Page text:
Dire US data, Apple Inc's revenue warning drag global markets down
Global markets were on edge on Friday as dire U.S. economic data slammed Wall Street and pushed investors to bet the Federal Reserve could reverse its policy tightening before the end of this year. U.S. stock futures slipped in early Asian trade with E-Minis for the S&P 500 off 0.3 percent. Japan's Nikkei spiralled about 3.6 percent lower, led by a spike in the yen. Australian shares skidded over 1 percent, dragging MSCI's index of Asia-Pacific shares outside Japan 0.2 percent lower to near two-month lows.
Fears the Sino-U.S. trade battle would drag down world growth roiled risk-sensitive assets in 2018, driving a surge in volatility and sending major stock markets deep into the red. Those worries found some basis this week with Thursday's disappointing survey data from the Institute for Supply Management (ISM) showing U.S. factory activity slowed more than expected in December. That followed Apple Inc's announcement on Wednesday that it had cut its revenue forecast for the first time in nearly 12 years, blaming weaker iPhone sales in China. Its shares crashed nearly 10 percent overnight. The dismal ISM report drove investors to the safety of bonds.
Yields on the two-year Treasuries sank below 2.4 percent to reach parity with the federal funds effective rate for the first time since 2008. Three- and five-year yields were even lower, an inversion that has sometimes heralded recessions in the past. Yields on 10-year benchmark paper dropped to 2.55 percent, a staggering turnaround from the highs of 3.25 percent seen as recently as November. The falls kept the dollar on the defensive. The greenback plumbed a more than nine-month low of 105.25 against the safe-haven yen on Thursday, driven by technical factors amid thin holiday trade. It has fallen more than 2 percent so far this week, the biggest weekly loss since last February, and was last at 107.675.
"The ISM manufacturing index tumbled more than five points. A drop of this magnitude has only been seen four times since 1980, three of which the economy was in the midst of recession," said Michelle Girard, U.S. economist at RBS. "The ISM has a long track-record and big moves often prove to be meaningful. The December drop therefore gives pause, even to us economic optimists," Girard added. "Now...a closely-watched indicator is flashing yellow, putting ourselves, and likely the U.S. Federal Reserve, on higher alert." Investors had expected the Fed to stay on its tightening path after three hikes last year, but the ongoing trade war and recent disappointing corporate earnings have put those expectations to rest. The December Fed funds contract imply a cash rate of 2.23 percent, below the current 2.25-2.50 percent and expectations of 3 percent just a couple of months ago. Investors see rates at 2.00-2.25 percent by April next year.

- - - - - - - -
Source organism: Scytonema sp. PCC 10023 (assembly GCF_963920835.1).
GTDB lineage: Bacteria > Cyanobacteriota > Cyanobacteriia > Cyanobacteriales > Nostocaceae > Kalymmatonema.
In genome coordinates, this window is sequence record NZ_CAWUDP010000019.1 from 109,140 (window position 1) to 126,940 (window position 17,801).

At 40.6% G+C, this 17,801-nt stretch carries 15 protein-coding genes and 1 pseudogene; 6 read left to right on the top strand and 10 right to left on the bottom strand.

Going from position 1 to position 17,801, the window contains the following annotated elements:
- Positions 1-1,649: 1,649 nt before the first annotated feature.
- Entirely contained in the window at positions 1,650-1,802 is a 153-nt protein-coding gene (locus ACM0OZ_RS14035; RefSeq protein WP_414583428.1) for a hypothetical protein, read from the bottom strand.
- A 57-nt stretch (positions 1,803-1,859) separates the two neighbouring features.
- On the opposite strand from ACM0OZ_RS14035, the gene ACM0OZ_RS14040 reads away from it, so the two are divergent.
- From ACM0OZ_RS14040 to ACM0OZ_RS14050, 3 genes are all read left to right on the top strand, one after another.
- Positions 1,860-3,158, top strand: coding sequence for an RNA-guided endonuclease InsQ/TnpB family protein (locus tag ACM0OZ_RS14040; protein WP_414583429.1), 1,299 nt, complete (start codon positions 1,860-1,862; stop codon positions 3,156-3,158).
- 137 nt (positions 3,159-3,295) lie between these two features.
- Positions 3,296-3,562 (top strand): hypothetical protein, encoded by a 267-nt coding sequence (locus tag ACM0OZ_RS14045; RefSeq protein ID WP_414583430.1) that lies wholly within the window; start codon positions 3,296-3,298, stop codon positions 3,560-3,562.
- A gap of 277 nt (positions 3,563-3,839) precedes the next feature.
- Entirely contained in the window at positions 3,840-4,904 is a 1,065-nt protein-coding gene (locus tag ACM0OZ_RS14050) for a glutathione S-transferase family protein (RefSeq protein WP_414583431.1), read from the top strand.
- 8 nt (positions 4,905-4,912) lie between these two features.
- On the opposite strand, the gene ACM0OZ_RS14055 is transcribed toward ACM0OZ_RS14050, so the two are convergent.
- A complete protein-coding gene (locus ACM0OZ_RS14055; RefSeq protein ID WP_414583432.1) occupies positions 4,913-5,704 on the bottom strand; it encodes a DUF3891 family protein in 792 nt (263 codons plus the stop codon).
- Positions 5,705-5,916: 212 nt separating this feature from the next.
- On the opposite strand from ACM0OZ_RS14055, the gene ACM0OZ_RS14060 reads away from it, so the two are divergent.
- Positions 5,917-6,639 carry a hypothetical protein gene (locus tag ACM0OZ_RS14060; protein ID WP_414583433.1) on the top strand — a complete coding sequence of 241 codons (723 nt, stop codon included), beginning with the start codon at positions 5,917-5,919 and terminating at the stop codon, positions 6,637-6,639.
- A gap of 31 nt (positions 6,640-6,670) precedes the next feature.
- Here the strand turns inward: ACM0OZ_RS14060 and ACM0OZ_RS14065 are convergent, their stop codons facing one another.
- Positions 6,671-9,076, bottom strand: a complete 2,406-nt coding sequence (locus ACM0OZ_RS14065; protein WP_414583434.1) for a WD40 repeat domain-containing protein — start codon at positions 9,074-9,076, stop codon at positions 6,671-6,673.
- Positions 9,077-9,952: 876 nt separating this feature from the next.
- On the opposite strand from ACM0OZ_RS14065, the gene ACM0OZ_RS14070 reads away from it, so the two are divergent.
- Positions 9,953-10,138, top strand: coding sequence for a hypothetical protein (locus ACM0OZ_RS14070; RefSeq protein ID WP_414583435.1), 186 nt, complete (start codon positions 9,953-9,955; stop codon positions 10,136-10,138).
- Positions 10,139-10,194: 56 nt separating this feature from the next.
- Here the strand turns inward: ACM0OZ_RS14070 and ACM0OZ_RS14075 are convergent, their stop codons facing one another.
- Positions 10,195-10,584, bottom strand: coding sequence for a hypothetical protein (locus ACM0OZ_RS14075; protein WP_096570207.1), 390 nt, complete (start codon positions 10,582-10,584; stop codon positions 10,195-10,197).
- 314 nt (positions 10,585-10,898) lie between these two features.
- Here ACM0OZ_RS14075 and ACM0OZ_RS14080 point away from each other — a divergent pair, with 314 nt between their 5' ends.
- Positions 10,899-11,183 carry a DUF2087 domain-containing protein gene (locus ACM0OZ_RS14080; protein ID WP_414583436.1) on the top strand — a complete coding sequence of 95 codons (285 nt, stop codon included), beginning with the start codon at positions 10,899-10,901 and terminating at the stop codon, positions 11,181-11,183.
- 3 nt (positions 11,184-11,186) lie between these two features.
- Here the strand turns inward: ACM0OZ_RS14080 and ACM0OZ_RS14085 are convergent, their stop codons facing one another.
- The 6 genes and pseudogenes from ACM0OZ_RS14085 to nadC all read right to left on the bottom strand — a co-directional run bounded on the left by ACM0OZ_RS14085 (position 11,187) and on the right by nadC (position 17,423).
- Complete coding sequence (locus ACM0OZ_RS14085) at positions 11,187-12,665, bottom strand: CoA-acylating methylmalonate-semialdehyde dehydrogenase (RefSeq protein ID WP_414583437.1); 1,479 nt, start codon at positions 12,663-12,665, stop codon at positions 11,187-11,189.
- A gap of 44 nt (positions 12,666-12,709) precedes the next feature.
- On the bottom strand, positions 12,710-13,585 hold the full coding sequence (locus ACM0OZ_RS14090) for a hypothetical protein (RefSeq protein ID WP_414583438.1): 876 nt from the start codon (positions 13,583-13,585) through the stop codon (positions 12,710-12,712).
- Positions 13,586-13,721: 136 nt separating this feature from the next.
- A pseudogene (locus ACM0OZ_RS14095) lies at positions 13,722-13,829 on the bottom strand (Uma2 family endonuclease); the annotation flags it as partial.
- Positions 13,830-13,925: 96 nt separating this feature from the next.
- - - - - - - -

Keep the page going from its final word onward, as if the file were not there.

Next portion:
"Markets have sharply re-priced the outlook for the Fed...with a rate cut 50 percent priced by December 2019 and fully priced by April 2020," said Tapas Strickland, markets strategist for National Australia Bank. "Whether this pessimism continues for the rest of 2019 will largely depend on whether there is a near-term resolution to the trade war," Strickland added. Concerns about a U.S. recession whacked Wall Street overnight, with the Dow skidding 2.8 percent, the S&P 500 down 2.5 percent and Nasdaq losing more than 3 percent. MSCI's gauge of stocks across the globe shed 1.4 percent on Thursday. Keeping with the risk-off theme, gold prices hit a 6-1/2-month peak of $1.294.88 an ounce. Oil was on a slippery slope, with U.S. light crude off 42 cents at $46.67 a barrel but slightly above a 1-1/2 year trough of $42.36 touched just last month.
(With inputs from agencies.)
- Dentzz Dental Ranked 1st in the Times Health Survey, for 3 Consecutive Years
- UPDATE 1-Russia jails Jehovah's Witness for six years in landmark case
- Extremism accused Jehovah's witness jailed for 6 years in Russia
- DoPT seeks candidates for Lokpal nearly after 5 years of act existence
- Last 4 years hottest on record, UN confirms